Lords defeat government twice over internal market law – BBC
- Peers voted by 367 to 209 to amend the Internal Market Bill, after claims that it would allow the UK government to “shackle” devolved administrations as powers are returned from Brussels. They also voted by 327 to 223 to curb ministers’ powers to rewrite parts of the bill at a later stage.
- Once peers have finished debating the bill it will head back to the House of Commons where MPs will decide either to reject or accept the Lords’ amendments.
- In the event of a stalemate between the two Houses, the government has not ruled out forcing through the changes through a rarely-used law known as the Parliament Act, which dates back to 1911. The act was used in 2004 by Tony Blair’s government to push through a ban on fox and deer hunting and hare-coursing with dogs.
Northern Irish businesses relaxed about post-Brexit form filling – FT
- Filling out export declarations on goods travelling from Northern Ireland to Great Britain after the end of the Brexit transition period is not a “make or break” issue for the region’s businesses, industry leaders from the region told MPs on Wednesday.
- The relaxed position towards EU demands for ‘exit summary declarations’ from businesses in the region is in sharp contrast to UK prime minister Boris Johnson’s insistence they cannot be tolerated under any circumstances.
- Negotiations are continuing between the EU and the UK over the implementation of the Protocol on Northern Ireland, but Brussels has not yet acceded to a UK request to waive the exit summary declarations, which became a major sticking point between the two sides.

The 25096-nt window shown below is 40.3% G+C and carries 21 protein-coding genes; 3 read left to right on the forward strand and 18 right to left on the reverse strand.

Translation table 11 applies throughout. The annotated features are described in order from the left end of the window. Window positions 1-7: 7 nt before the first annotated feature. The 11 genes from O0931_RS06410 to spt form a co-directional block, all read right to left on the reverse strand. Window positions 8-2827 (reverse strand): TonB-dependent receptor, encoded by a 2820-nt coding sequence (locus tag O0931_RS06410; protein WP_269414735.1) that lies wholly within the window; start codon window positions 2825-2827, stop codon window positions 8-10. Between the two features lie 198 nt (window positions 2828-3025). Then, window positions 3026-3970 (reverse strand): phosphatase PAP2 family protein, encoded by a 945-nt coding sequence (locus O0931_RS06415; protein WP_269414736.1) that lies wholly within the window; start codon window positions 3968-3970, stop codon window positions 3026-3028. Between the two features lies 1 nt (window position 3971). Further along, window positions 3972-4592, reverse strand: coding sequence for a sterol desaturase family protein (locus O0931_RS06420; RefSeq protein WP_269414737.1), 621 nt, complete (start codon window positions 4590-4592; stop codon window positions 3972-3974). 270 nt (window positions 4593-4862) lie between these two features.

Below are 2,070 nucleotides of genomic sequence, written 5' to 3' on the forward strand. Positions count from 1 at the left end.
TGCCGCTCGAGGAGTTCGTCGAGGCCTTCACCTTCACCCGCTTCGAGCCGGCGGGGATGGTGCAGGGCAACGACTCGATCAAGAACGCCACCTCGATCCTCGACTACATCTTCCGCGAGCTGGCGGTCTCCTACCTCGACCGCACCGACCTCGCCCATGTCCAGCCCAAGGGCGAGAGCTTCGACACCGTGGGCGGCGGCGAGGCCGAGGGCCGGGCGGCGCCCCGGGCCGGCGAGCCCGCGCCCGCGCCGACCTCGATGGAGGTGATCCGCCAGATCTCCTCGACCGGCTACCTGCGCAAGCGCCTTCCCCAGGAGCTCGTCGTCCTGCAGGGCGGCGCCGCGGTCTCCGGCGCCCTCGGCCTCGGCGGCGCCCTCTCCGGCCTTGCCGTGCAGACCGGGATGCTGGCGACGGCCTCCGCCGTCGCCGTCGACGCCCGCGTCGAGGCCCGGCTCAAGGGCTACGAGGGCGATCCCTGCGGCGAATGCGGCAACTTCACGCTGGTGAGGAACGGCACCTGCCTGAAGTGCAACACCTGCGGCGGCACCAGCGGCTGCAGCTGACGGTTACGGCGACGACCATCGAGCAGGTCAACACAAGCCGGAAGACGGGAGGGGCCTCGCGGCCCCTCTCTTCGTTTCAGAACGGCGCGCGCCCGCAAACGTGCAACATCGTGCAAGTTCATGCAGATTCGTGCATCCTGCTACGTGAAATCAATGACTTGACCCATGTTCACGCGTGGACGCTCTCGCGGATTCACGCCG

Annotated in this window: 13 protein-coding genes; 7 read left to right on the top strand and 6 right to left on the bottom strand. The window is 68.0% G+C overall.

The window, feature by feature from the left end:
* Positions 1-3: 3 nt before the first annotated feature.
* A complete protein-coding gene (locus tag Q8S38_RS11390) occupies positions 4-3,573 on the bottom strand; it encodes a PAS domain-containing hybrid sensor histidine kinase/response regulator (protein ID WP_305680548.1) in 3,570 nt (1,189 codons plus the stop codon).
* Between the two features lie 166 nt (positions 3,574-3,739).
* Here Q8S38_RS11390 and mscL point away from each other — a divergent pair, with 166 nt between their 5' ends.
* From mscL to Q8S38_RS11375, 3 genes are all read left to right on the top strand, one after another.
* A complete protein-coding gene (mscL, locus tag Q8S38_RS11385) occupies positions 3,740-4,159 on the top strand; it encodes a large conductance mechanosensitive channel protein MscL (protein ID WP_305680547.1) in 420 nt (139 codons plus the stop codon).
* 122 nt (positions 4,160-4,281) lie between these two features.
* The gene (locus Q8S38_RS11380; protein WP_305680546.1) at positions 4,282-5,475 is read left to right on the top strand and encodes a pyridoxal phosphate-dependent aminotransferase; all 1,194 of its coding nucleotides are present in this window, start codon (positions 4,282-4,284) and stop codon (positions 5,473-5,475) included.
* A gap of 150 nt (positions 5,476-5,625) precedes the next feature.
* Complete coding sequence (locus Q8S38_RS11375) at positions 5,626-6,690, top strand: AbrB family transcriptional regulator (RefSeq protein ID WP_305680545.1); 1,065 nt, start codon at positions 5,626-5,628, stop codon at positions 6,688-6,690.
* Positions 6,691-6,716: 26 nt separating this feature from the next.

- Aodhán Connolly, the director of Northern Ireland Retail Consortium, noted that the exit summary declarations were, as the name suggested, only “summaries” and not the same as full export paperwork.
Nissan’s Britain business tough to sustain without Brexit trade deal: COO Gupta – Reuters
- Any final exit by Britain from the European Union that worsens business conditions through increased tariffs would threaten the sustainability of Nissan Motor Co’s UK operations, the Japanese car maker’s chief operating officer cautioned.
- Tariffs resulting from a no-deal Brexit would raise costs for Nissan, while any delay in the supply of parts from overseas, because of new customs checks, could slow production. That potential Brexit disruption to supply chains that stretch across Europe could also hurt other manufacturers.
- Ashwani Gupta, Nissan’s chief operating officer (COO) told Reuters on Wednesday “If it happens without any sustainable business case, obviously it is not a question of Sunderland or not Sunderland, obviously our UK business will not be sustainable, that’s it,”
- Gupta said Nissan was not seeking compensation from Britain for costs incurred from any no-deal Brexit, contradicting media reports that it and Toyota Motor Corp would do so.